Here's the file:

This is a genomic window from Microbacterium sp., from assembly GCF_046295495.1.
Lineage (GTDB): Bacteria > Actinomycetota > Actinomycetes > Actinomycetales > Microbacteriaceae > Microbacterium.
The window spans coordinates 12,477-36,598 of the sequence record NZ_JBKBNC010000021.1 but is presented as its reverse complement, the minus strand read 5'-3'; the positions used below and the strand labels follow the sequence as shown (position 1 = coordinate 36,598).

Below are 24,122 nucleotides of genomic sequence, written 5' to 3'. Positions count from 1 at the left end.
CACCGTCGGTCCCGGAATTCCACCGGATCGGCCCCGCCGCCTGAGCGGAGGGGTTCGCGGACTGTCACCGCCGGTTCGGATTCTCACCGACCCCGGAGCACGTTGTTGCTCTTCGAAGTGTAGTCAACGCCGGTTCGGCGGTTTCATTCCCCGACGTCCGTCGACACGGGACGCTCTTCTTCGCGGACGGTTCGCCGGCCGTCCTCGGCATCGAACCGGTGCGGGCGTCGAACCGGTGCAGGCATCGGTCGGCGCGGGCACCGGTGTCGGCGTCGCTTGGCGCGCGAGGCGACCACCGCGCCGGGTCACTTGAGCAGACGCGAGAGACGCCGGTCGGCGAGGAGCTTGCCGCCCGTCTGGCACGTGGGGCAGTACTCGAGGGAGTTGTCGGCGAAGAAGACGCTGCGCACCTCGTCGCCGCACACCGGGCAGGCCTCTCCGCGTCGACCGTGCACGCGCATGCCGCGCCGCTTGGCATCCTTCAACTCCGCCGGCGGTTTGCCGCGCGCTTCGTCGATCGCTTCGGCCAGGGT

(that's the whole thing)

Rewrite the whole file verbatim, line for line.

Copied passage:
This is a genomic window from Microbacterium sp., from assembly GCF_046295495.1.
Lineage (GTDB): Bacteria > Actinomycetota > Actinomycetes > Actinomycetales > Microbacteriaceae > Microbacterium.
The window spans coordinates 12,477-36,598 of the sequence record NZ_JBKBNC010000021.1 but is presented as its reverse complement, the minus strand read 5'-3'; the positions used below and the strand labels follow the sequence as shown (position 1 = coordinate 36,598).

Below are 24,122 nucleotides of genomic sequence, written 5' to 3'. Positions count from 1 at the left end.
CACCGTCGGTCCCGGAATTCCACCGGATCGGCCCCGCCGCCTGAGCGGAGGGGTTCGCGGACTGTCACCGCCGGTTCGGATTCTCACCGACCCCGGAGCACGTTGTTGCTCTTCGAAGTGTAGTCAACGCCGGTTCGGCGGTTTCATTCCCCGACGTCCGTCGACACGGGACGCTCTTCTTCGCGGACGGTTCGCCGGCCGTCCTCGGCATCGAACCGGTGCGGGCGTCGAACCGGTGCAGGCATCGGTCGGCGCGGGCACCGGTGTCGGCGTCGCTTGGCGCGCGAGGCGACCACCGCGCCGGGTCACTTGAGCAGACGCGAGAGACGCCGGTCGGCGAGGAGCTTGCCGCCCGTCTGGCACGTGGGGCAGTACTCGAGGGAGTTGTCGGCGAAGAAGACGCTGCGCACCTCGTCGCCGCACACCGGGCAGGCCTCTCCGCGTCGACCGTGCACGCGCATGCCGCGCCGCTTGGCATCCTTCAACTCCGCCGGCGGTTTGCCGCGCGCTTCGTCGATCGCTTCGGCCAGGGT